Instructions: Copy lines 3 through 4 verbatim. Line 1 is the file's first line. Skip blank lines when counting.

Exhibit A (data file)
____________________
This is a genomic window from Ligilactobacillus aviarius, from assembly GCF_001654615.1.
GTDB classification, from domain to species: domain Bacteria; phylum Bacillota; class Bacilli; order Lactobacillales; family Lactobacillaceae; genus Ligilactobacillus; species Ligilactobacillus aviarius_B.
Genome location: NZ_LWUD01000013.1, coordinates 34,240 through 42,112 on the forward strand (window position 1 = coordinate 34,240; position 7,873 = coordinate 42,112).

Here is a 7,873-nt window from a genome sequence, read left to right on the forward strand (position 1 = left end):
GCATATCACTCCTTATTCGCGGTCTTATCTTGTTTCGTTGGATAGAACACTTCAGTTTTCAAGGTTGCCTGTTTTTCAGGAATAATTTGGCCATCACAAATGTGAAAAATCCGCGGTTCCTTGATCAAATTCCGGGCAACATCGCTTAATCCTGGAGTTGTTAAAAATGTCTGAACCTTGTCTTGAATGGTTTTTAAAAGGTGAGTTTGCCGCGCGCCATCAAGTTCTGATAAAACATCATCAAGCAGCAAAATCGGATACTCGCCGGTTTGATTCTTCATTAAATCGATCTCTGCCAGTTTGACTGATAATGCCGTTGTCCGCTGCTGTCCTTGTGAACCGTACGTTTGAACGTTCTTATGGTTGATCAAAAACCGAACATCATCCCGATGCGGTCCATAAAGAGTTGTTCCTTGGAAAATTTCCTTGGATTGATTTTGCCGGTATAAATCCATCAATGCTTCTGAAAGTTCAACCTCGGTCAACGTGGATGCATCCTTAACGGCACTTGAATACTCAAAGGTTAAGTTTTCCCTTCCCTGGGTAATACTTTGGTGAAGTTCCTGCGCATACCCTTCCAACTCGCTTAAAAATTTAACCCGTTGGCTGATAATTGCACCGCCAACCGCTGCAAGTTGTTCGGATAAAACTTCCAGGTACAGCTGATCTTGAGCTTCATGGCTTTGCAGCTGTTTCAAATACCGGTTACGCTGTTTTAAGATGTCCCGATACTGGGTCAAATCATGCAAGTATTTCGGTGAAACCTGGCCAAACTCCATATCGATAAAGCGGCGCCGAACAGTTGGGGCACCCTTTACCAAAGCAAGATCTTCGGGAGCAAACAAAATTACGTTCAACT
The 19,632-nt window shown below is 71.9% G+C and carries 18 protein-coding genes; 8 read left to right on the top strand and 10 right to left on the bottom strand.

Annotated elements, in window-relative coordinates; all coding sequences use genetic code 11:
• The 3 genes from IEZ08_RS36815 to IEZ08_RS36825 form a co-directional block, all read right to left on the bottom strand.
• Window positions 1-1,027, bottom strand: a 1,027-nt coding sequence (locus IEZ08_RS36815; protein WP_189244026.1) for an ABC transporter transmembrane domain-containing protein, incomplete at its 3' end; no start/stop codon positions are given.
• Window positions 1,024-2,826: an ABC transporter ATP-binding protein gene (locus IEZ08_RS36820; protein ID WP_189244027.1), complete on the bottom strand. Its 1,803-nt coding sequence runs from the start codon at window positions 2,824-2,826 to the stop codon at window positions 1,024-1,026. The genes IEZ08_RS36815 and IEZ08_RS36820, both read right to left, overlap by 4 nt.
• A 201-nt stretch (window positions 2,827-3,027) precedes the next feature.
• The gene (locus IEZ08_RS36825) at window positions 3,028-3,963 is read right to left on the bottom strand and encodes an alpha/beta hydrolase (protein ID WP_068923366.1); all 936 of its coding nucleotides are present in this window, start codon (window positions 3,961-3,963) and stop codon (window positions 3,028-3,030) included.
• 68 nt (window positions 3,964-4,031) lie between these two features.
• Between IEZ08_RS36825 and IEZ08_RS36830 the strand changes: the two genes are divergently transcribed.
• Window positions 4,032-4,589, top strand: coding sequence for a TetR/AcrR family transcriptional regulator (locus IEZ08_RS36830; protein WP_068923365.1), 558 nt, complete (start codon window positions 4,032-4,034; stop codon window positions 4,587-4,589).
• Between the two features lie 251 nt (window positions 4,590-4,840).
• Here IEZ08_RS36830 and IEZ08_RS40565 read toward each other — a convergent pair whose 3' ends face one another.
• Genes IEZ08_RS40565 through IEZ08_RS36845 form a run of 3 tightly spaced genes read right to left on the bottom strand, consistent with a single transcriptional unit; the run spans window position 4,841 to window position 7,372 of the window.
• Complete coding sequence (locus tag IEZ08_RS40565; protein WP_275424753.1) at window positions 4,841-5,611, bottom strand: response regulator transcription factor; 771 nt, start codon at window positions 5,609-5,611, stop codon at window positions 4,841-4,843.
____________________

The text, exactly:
Genome location: NZ_LWUD01000013.1, coordinates 34,240 through 42,112 on the forward strand (window position 1 = coordinate 34,240; position 7,873 = coordinate 42,112).

Here is a 7,873-nt window from a genome sequence, read left to right on the forward strand (position 1 = left end):